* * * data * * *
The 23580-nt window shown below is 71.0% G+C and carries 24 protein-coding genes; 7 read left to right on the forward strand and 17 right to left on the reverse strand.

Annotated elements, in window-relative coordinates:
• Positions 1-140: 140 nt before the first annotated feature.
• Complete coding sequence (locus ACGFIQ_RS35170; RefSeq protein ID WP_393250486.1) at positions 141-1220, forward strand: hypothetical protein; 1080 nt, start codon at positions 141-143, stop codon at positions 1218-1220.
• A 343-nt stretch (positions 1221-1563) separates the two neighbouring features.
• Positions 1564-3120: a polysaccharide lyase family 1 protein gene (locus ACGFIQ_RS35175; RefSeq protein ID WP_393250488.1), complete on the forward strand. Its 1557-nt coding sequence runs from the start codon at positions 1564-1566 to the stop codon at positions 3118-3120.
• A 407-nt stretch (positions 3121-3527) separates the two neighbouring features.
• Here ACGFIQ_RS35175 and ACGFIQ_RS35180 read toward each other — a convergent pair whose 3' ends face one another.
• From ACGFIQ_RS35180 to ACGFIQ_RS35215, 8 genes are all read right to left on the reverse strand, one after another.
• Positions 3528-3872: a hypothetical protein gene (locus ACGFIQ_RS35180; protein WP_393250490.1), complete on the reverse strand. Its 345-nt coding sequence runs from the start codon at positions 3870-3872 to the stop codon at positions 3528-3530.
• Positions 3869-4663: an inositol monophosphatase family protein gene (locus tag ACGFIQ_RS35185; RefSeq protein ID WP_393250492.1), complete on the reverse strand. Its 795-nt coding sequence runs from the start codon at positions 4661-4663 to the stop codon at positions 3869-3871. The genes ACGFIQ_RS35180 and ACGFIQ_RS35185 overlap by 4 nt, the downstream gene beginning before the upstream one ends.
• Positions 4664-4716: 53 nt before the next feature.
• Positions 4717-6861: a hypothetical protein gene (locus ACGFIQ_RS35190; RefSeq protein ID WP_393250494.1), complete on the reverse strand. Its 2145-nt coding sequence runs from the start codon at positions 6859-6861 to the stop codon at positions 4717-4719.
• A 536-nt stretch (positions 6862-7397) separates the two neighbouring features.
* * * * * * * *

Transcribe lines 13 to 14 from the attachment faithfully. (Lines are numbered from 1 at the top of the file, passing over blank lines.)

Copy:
• Positions 4717-6861: a hypothetical protein gene (locus ACGFIQ_RS35190; RefSeq protein ID WP_393250494.1), complete on the reverse strand. Its 2145-nt coding sequence runs from the start codon at positions 6859-6861 to the stop codon at positions 4717-4719.
• A 536-nt stretch (positions 6862-7397) separates the two neighbouring features.